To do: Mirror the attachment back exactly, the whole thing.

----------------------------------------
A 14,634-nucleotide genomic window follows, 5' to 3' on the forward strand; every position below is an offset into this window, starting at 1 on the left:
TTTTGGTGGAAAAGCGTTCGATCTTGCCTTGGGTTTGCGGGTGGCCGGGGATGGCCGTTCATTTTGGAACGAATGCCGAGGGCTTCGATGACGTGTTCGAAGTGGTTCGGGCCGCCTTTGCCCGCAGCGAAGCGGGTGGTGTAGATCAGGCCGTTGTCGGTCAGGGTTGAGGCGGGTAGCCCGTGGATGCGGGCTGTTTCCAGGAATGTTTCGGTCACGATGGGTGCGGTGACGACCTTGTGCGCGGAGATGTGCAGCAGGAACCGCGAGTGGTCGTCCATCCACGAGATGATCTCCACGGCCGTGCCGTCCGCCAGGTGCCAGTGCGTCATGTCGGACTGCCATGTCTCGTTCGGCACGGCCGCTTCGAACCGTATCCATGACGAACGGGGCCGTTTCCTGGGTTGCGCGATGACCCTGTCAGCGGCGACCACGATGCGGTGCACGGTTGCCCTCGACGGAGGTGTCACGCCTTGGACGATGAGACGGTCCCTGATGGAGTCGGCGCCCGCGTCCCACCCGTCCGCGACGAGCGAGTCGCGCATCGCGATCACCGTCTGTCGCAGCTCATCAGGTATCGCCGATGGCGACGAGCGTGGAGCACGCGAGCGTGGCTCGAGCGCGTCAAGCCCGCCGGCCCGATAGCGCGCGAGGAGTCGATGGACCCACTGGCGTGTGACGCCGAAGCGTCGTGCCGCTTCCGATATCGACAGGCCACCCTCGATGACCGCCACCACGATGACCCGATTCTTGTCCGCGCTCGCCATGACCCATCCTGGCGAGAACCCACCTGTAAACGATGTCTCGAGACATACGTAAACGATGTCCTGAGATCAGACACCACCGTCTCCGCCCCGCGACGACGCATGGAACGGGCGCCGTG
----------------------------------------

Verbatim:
A 14,634-nucleotide genomic window follows, 5' to 3' on the forward strand; every position below is an offset into this window, starting at 1 on the left:
TTTTGGTGGAAAAGCGTTCGATCTTGCCTTGGGTTTGCGGGTGGCCGGGGATGGCCGTTCATTTTGGAACGAATGCCGAGGGCTTCGATGACGTGTTCGAAGTGGTTCGGGCCGCCTTTGCCCGCAGCGAAGCGGGTGGTGTAGATCAGGCCGTTGTCGGTCAGGGTTGAGGCGGGTAGCCCGTGGATGCGGGCTGTTTCCAGGAATGTTTCGGTCACGATGGGTGCGGTGACGACCTTGTGCGCGGAGATGTGCAGCAGGAACCGCGAGTGGTCGTCCATCCACGAGATGATCTCCACGGCCGTGCCGTCCGCCAGGTGCCAGTGCGTCATGTCGGACTGCCATGTCTCGTTCGGCACGGCCGCTTCGAACCGTATCCATGACGAACGGGGCCGTTTCCTGGGTTGCGCGATGACCCTGTCAGCGGCGACCACGATGCGGTGCACGGTTGCCCTCGACGGAGGTGTCACGCCTTGGACGATGAGACGGTCCCTGATGGAGTCGGCGCCCGCGTCCCACCCGTCCGCGACGAGCGAGTCGCGCATCGCGATCACCGTCTGTCGCAGCTCATCAGGTATCGCCGATGGCGACGAGCGTGGAGCACGCGAGCGTGGCTCGAGCGCGTCAAGCCCGCCGGCCCGATAGCGCGCGAGGAGTCGATGGACCCACTGGCGTGTGACGCCGAAGCGTCGTGCCGCTTCCGATATCGACAGGCCACCCTCGATGACCGCCACCACGATGACCCGATTCTTGTCCGCGCTCGCCATGACCCATCCTGGCGAGAACCCACCTGTAAACGATGTCTCGAGACATACGTAAACGATGTCCTGAGATCAGACACCACCGTCTCCGCCCCGCGACGACGCATGGAACGGGCGCCGTG